If the opponent is impeded in his progress to the ball by a player using his arm, legs, hands or body (what else can a player impede and opponent with) is the opponent awarded a DFK? Thank You for your time, great web site.

USSF answer (April 10, 2007):
“Screening” is not necessarily an offense, though the word is certainly used that way by various people. To “screen” someone illegally is to block that person’s view. It is most applicable in relation to a player in an offside position “screening” the view of the opposing goalkeeper (or possibly an opposing defender).

You might perhaps mean “shielding,” which is when a player has possession of the ball and does not wish others to take it away. (This is also called “screening.”) When shielding, a player may use the body and arms to protect the ball, but the arms may not be used as tools to push the opponent away. (In other words, the player may not contact the opponent with the arms.) That would be the offense of either pushing or holding, depending on what was done.

Shielding becomes impeding when the player who is shielding the ball does not have possession and cannot establish it.

Here is a definition of impeding from the USSF publication “Advice to Referees on the Laws of the Game”:

12.14 IMPEDING AN OPPONENT
“Impeding the progress of an opponent” means moving on the field so as to obstruct, interfere with, or block the path of an opponent. Impeding can include crossing directly in front of the opponent or running between the opponent and the ball so as to form an obstacle with the aim of delaying progress. There will be many occasions during a game when a player will come between an opponent and the ball, but in the majority of such instances, this is quite natural and fair. It is often possible for a player not playing the ball to be in the path of an opponent and still not be guilty of impeding.The offense of impeding an opponent requires that the ball not be within playing distance and that physical contact between the player and the opponent is normally absent. If physical contact occurs, the referee should, depending on the circumstances, consider instead the possibility that a charging infringement has been committed (direct free kick) or that the opponent has been fairly charged off the ball (indirect free kick, see Advice 12.22). However, nonviolent physical contact may occur while impeding the progress of an opponent if, in the opinion of the referee, this contact was an unavoidable consequence of the impeding (due, for example, to momentum).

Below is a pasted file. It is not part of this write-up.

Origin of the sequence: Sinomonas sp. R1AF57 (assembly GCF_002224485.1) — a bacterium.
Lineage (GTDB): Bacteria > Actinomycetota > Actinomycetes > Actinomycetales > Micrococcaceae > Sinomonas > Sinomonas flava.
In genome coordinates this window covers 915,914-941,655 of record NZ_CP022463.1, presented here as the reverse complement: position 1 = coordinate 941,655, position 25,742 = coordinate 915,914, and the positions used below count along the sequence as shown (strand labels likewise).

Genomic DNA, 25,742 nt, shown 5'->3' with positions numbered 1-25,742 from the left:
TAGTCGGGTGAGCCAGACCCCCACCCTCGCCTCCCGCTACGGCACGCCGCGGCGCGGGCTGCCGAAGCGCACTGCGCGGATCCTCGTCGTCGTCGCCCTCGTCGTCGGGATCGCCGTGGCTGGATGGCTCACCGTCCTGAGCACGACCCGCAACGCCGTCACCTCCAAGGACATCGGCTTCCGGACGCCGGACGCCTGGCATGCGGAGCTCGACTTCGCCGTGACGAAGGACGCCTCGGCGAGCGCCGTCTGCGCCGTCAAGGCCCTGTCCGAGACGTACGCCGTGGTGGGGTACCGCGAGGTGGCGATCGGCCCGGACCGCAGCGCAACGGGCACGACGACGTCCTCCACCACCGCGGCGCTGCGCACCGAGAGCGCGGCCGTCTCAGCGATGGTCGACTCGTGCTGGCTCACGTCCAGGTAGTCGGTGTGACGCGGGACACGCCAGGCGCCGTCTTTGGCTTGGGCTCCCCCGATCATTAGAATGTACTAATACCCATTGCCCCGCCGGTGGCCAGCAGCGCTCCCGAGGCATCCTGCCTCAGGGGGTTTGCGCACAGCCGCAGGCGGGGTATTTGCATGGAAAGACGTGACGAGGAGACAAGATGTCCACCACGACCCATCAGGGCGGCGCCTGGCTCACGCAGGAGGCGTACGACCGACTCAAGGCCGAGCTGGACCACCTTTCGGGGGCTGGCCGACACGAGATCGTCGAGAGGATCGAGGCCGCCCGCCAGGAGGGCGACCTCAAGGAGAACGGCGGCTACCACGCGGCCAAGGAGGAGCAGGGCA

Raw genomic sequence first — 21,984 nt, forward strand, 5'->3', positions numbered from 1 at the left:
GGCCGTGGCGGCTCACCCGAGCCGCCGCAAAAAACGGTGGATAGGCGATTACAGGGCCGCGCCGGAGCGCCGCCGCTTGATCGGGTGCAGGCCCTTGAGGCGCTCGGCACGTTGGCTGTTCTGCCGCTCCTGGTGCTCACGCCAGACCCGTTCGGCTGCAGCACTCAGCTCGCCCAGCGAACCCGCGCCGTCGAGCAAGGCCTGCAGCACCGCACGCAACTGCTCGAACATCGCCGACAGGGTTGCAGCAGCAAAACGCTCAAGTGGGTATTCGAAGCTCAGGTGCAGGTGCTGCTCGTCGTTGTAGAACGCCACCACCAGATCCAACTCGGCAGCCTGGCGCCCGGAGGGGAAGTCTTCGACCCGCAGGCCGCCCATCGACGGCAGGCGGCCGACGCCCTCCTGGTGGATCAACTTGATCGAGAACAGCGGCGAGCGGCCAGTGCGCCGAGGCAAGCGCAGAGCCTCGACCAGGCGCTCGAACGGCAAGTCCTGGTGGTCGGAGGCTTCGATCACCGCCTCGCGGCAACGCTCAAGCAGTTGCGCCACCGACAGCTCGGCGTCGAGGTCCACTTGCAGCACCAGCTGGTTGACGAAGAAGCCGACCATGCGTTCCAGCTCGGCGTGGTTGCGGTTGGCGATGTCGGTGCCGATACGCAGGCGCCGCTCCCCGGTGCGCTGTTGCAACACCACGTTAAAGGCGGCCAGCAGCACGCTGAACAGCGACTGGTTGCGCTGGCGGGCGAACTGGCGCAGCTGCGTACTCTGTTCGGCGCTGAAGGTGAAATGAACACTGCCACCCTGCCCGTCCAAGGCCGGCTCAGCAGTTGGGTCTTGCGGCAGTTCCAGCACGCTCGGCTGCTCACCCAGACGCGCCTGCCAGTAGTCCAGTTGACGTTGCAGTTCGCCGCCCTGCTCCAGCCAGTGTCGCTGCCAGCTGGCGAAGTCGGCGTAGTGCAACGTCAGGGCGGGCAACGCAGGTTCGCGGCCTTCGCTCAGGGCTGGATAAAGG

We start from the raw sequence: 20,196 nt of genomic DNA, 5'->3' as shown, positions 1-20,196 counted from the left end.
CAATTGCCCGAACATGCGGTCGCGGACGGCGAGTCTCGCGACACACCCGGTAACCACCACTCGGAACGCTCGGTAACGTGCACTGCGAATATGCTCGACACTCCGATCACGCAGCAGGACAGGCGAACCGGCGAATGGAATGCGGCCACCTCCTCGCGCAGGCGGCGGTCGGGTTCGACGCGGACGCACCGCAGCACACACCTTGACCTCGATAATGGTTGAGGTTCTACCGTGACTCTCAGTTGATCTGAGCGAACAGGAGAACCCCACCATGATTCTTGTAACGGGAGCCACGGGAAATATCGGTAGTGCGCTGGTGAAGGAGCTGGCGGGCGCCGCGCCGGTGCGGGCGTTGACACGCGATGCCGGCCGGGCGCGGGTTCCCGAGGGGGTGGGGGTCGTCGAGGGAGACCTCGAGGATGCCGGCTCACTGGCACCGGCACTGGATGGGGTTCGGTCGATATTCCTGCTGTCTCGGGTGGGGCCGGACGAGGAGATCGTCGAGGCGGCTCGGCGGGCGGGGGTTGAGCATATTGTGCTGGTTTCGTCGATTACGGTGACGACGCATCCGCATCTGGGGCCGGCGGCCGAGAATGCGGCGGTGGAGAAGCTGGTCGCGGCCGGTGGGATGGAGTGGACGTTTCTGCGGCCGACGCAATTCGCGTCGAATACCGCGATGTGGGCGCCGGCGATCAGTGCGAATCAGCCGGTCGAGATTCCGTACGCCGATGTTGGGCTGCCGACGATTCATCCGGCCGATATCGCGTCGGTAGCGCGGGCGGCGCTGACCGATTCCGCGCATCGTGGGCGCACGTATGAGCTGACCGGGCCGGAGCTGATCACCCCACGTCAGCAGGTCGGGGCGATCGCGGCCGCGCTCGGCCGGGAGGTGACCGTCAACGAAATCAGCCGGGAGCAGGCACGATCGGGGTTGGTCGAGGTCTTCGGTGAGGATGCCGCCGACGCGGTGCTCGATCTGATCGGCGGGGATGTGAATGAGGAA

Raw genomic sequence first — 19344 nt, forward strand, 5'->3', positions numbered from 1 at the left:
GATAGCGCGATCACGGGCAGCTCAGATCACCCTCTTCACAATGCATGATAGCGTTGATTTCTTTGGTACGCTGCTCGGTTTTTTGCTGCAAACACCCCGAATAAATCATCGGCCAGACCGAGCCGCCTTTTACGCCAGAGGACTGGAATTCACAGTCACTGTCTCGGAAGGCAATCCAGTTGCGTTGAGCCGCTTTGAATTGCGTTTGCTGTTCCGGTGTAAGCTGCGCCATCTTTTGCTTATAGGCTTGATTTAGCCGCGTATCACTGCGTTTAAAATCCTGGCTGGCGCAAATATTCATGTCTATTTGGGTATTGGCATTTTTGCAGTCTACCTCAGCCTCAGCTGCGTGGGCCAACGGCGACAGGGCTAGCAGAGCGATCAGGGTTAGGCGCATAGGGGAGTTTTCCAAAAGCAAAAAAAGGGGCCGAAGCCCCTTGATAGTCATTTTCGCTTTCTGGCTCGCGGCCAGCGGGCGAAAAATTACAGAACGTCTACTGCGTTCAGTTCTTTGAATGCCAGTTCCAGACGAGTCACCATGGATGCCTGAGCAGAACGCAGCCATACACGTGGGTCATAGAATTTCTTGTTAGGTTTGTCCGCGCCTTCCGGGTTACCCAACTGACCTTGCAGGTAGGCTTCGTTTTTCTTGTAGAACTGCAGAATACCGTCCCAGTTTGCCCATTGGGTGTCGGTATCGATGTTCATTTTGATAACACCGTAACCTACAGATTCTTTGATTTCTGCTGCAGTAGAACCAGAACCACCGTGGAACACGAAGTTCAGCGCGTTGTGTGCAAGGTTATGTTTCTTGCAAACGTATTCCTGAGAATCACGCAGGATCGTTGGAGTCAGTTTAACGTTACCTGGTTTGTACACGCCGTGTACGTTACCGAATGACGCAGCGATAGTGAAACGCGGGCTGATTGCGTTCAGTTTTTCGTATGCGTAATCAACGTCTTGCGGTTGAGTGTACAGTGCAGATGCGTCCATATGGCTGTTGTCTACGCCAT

12.15 PLAYING DISTANCE
The referee’s judgment of “playing distance” should be based on the player’s ability to play the ball, not upon any arbitrary standard.

The restart for holding or pushing is a direct free kick, taken from the spot of the offense. The restart for impeding is an indirect free kick, taken from the spot of the offense.

AR ASSISTANCE

Question: